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March 3, 2015 AT 6:00 am

Time travel Tuesday #timetravel a look back at the Adafruit, maker, science, technology and engineering world

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“I wish it need not have happened in my time,” said Frodo.
“So do I,” said Gandalf, “and so do all who live to see such times. But that is not for them to decide. All we have to decide is what to do with the time that is given us.”
― J.R.R. Tolkien, The Fellowship of the Ring


1847 – Alexander Graham Bell, Scottish-American engineer, invented the Telephone is born.

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Alexander Graham Bell was an eminent Scottish-born scientist, inventor, engineer and innovator who is credited with inventing the first practical telephone.

Bell’s father, grandfather, and brother had all been associated with work on elocution and speech, and both his mother and wife were deaf, profoundly influencing Bell’s life’s work. His research on hearing and speech further led him to experiment with hearing devices which eventually culminated in Bell being awarded the first U.S. patent for the telephone in 1876. Bell considered his most famous invention an intrusion on his real work as a scientist and refused to have a telephone in his study.

Many other inventions marked Bell’s later life, including groundbreaking work in optical telecommunications, hydrofoils and aeronautics. In 1888, Bell became one of the founding members of the National Geographic Society.

Read more.


1913 – Thousands of women march in a suffrage parade in Washington, D.C.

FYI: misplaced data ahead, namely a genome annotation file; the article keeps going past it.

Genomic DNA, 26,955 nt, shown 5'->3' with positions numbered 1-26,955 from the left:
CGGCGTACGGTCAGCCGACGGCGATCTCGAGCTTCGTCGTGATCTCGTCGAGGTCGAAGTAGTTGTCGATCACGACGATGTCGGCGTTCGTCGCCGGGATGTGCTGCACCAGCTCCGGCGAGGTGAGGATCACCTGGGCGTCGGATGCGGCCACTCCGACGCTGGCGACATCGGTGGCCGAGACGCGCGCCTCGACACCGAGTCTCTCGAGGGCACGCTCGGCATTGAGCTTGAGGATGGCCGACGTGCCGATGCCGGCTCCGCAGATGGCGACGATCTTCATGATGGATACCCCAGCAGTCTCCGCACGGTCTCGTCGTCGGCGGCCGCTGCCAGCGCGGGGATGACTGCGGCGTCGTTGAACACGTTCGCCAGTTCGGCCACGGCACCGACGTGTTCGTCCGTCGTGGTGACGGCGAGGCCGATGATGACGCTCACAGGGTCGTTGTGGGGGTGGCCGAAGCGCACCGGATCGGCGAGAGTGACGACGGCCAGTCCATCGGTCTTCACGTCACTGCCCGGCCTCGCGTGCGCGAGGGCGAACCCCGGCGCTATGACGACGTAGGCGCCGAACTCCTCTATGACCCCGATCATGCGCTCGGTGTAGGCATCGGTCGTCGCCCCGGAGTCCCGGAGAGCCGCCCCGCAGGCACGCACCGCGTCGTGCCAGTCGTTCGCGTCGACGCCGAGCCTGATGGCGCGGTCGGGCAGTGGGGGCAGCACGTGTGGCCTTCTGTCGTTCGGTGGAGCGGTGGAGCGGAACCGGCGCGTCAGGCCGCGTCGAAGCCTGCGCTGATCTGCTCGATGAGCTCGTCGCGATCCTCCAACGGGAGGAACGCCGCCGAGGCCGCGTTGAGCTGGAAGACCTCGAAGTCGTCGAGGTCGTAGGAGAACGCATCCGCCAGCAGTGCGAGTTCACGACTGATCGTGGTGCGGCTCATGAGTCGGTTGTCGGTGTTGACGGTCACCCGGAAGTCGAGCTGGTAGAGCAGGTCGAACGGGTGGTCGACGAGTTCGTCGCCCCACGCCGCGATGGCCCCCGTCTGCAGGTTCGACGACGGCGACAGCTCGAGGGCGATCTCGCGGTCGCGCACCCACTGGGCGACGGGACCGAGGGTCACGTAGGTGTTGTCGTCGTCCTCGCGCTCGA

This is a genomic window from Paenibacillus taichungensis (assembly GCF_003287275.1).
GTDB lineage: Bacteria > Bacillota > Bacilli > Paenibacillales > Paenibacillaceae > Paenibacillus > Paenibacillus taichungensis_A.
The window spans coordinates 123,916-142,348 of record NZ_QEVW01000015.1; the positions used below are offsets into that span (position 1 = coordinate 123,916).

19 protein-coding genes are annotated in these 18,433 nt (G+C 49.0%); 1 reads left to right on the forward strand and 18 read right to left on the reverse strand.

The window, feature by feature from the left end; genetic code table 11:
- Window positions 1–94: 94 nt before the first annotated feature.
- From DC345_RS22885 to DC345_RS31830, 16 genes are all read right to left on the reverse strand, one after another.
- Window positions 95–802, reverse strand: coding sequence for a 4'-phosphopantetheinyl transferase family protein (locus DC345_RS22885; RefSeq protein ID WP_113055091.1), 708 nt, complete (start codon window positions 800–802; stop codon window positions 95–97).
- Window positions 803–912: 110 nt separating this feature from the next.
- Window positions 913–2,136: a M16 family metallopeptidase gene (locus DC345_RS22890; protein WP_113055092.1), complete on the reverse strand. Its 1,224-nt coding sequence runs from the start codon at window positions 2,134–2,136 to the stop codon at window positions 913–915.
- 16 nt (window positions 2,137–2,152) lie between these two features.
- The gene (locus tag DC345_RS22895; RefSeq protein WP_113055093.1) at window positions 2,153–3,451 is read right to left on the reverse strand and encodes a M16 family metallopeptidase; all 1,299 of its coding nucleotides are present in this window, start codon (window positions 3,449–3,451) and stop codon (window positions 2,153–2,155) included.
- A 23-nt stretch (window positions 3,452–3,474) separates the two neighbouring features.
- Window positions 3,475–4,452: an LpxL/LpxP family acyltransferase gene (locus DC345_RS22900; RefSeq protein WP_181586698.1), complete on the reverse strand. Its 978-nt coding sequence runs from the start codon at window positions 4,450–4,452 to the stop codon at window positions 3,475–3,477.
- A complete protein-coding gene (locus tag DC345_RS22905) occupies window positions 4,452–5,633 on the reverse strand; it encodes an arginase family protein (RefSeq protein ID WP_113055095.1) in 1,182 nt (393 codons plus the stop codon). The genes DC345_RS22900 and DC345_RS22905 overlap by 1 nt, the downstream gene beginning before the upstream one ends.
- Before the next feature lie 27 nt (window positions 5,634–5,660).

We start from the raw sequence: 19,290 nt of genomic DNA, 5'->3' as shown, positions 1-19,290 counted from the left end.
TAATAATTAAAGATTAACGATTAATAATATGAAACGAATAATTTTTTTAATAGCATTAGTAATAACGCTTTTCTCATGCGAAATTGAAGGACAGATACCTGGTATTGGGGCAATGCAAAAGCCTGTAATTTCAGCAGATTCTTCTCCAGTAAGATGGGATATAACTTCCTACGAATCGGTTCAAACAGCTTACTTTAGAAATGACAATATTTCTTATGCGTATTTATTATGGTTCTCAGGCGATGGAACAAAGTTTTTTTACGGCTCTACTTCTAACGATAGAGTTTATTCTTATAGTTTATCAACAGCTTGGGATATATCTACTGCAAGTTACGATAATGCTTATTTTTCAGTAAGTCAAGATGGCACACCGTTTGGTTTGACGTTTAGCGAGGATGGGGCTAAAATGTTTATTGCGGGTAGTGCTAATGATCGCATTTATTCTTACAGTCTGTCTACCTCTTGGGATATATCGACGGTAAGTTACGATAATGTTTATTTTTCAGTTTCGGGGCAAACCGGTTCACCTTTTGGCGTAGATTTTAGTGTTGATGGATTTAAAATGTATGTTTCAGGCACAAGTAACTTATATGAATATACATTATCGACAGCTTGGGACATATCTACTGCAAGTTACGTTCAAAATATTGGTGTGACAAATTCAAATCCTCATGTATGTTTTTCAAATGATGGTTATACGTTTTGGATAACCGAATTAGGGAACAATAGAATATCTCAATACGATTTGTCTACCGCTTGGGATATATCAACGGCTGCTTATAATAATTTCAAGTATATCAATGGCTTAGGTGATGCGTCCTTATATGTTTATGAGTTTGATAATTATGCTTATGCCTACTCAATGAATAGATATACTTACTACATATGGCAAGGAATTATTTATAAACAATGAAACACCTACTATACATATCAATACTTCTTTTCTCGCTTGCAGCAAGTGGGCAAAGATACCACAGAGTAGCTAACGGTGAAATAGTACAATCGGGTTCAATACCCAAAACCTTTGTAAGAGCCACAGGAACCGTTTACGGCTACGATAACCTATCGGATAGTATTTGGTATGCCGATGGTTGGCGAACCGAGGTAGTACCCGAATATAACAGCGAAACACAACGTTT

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The Woman Suffrage Parade of 1913, officially the Woman Suffrage Procession, was the first suffragist parade in Washington, D.C.. Organized by the suffragist Alice Paul for the National American Woman Suffrage Association, thousands of suffragists marched down Pennsylvania Avenue in Washington, D.C. on March 3, 1913. The march was scheduled on the day before President Woodrow Wilson’s inauguration to “march in a spirit of protest against the present political organization of society, from which women are excluded”, as the official program stated.

The march and the attention it attracted were important in advancing women’s suffrage in the United States.

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1915 – NACA, the predecessor of NASA, is founded.

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The National Advisory Committee for Aeronautics (NACA) was a U.S. federal agency founded on March 3, 1915, to undertake, promote, and institutionalize aeronautical research. On October 1, 1958, the agency was dissolved, and its assets and personnel transferred to the newly created National Aeronautics and Space Administration (NASA). NACA was pronounced as individual letters, rather than as an acronym.

Among other advancements, NACA research and development produced the NACA duct, a type of air intake used in modern automotive applications, the NACA cowling, and several series of NACA airfoils which are still used in aircraft manufacturing.

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1917 – Sameera Moussa, Egyptian physicist is born.